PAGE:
If successful, this work could be extended to address future questions, including the predictive value of these abnormalities for development of diabetes and hypertension as well as CVD; to explore further the role of microvascular disturbances in disease etiology, and to assess the impact of drug therapy on these abnormalities and their relationship to outcomes in the South Asian population

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Study Type : Interventional  (Clinical Trial)
Enrollment : 2880 participants
Allocation: Randomized
Intervention Model: Factorial Assignment
Masking: Single
Primary Purpose: Prevention
Official Title: Hypertension Related Damage to the Microcirculation in South Asian: Emergence,Predictive Power and Reversibility
Study Start Date : May 2006
Study Completion Date : June 2009

Resource links provided by the National Library of Medicine





Primary Outcome Measures :
  1. Primary outcome would be abnormal retinal geometry defined as the composite outcome of a) abnormal arteriolar length: diameter, b) narrowed branching angles, or c) disturbed junction exponents.


Information from the National Library of Medicine

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Ages Eligible for Study:   9 Years and older   (Child, Adult, Older Adult)
Sexes Eligible for Study:   All
Accepts Healthy Volunteers:   No
Criteria

Inclusion Criteria:

All subjects aged 9 years or over residing in randomly selected communities

Exclusion Criteria:

Pregnancy

Those who have severe co-morbid conditions

Patients with known history of glaucoma will be excluded from our study because instillation of mydriatic drops was thought to be hazardous for them.


Information from the National Library of Medicine

To learn more about this study, you or your doctor may contact the study research staff using the contact information provided by the sponsor.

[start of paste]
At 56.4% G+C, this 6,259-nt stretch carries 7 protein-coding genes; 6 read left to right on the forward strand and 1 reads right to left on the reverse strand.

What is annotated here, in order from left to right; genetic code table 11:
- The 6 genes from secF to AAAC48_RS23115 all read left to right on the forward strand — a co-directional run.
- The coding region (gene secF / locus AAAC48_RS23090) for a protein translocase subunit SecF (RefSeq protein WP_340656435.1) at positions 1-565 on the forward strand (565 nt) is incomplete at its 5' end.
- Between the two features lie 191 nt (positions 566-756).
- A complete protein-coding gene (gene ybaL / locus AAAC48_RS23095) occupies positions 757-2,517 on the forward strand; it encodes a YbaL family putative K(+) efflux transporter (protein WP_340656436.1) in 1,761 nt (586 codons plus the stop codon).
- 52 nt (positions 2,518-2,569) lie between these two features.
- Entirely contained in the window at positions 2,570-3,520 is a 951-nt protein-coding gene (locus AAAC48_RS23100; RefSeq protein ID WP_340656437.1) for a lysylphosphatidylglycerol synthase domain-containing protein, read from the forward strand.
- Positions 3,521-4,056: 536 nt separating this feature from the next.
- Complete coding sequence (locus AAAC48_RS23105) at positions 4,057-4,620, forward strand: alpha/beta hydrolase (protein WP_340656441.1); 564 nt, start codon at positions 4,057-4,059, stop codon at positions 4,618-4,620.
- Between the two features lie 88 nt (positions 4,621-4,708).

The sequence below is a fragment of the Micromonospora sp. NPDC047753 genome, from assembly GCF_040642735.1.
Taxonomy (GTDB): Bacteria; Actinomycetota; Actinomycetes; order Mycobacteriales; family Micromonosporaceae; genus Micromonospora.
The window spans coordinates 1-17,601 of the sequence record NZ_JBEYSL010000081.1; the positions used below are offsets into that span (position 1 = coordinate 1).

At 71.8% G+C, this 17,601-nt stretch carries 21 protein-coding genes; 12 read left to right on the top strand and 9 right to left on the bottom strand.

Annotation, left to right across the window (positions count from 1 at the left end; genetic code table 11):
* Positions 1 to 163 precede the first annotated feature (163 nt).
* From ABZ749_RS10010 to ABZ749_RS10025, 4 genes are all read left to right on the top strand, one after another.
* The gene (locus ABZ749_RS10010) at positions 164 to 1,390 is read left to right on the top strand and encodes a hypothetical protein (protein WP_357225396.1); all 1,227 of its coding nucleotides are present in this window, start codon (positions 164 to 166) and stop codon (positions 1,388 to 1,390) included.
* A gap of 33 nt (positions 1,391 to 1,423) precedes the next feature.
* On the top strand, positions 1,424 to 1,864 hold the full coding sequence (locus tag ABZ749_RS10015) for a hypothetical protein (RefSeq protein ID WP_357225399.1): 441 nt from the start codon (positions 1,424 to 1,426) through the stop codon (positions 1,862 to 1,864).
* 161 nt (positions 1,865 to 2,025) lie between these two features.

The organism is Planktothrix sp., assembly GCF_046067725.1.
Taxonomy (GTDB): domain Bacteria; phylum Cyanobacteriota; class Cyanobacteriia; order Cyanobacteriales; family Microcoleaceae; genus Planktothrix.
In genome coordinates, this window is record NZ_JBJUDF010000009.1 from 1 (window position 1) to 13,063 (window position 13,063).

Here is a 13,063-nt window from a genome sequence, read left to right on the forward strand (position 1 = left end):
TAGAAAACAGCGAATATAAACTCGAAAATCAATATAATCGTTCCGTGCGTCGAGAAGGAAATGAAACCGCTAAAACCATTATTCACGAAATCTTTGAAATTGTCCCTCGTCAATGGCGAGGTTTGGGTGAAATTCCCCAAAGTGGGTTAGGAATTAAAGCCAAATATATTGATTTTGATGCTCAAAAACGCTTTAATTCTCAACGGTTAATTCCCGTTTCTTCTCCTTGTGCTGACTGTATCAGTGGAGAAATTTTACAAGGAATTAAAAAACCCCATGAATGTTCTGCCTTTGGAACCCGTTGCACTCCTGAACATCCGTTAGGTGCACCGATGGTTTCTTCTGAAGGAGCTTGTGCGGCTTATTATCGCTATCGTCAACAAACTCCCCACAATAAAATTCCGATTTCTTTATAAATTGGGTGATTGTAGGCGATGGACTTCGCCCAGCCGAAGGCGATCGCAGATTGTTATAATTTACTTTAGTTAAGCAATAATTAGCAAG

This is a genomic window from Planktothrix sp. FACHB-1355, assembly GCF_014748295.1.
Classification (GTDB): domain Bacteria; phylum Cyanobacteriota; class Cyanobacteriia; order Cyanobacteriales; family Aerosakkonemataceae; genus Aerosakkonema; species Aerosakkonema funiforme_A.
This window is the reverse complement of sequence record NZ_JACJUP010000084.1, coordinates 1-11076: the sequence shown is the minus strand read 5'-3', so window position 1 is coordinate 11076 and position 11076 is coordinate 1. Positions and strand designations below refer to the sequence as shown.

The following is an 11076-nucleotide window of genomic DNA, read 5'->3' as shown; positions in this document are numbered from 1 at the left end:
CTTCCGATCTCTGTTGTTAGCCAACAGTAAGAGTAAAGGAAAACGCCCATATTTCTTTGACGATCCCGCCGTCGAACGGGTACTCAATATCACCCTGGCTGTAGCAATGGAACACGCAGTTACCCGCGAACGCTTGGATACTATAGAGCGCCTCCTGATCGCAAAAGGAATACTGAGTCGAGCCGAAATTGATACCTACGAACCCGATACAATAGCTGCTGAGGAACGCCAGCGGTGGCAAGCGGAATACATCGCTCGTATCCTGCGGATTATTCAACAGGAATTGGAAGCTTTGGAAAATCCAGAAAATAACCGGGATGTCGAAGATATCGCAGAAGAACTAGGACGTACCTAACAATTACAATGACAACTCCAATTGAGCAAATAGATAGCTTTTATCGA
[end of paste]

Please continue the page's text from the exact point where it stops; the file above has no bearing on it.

Please refer to this study by its ClinicalTrials.gov identifier (NCT number): NCT00331370


Contacts
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Contact: Tazeen H Jafar, Md,MPH 0092-4930051 ext 4818 tazeen.jafar@aku.edu
Contact: Muhamamd Saleem Khan, MSc Epi&Bio 0092-4930051 ext 4936 muhammad.saleem@aku.edu

Locations
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Pakistan
Aga Khan University
Karachi, Sindh, Pakistan, 74800
Contact: Tazeen H Jafar, MD, MPH    0092-21-4930051 ext 4818    tazeen.jafar@aku.edu   
Contact: Muhammad Saleem Khan, MSc Epi&Bio    0092-21-4930051 ext 4936    muhammad.saleem@aku.edu   
Sponsors and Collaborators
Aga Khan University
Imperial College London
Investigators
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Principal Investigator: Tazeen H Jafar, MD, MPH Aga Khan University
Study Chair: Nish Chaturvedi, MD, MFPHM Imperial College London
Study Chair: Alun Hughes, MD, Phd Imperial College London
Study Chair: Juanita Hatcher, Phd, MSc Aga Khan University
Study Chair: Simon Thom, MD, FRCP Imperial College London
Study Chair: Khabir Ahmad, MD, MSc Aga Khan University
Study Chair: Muhammad Saleem Khan, MSc Epi&Bio Aga Khan University
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ClinicalTrials.gov Identifier: NCT00331370    
Other Study ID Numbers: DHCPP00493
First Posted: May 31, 2006    Key Record Dates
Last Update Posted: May 31, 2006
Last Verified: May 2006
Additional relevant MeSH terms:
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Hypertension
Cardiovascular Diseases
Vascular Diseases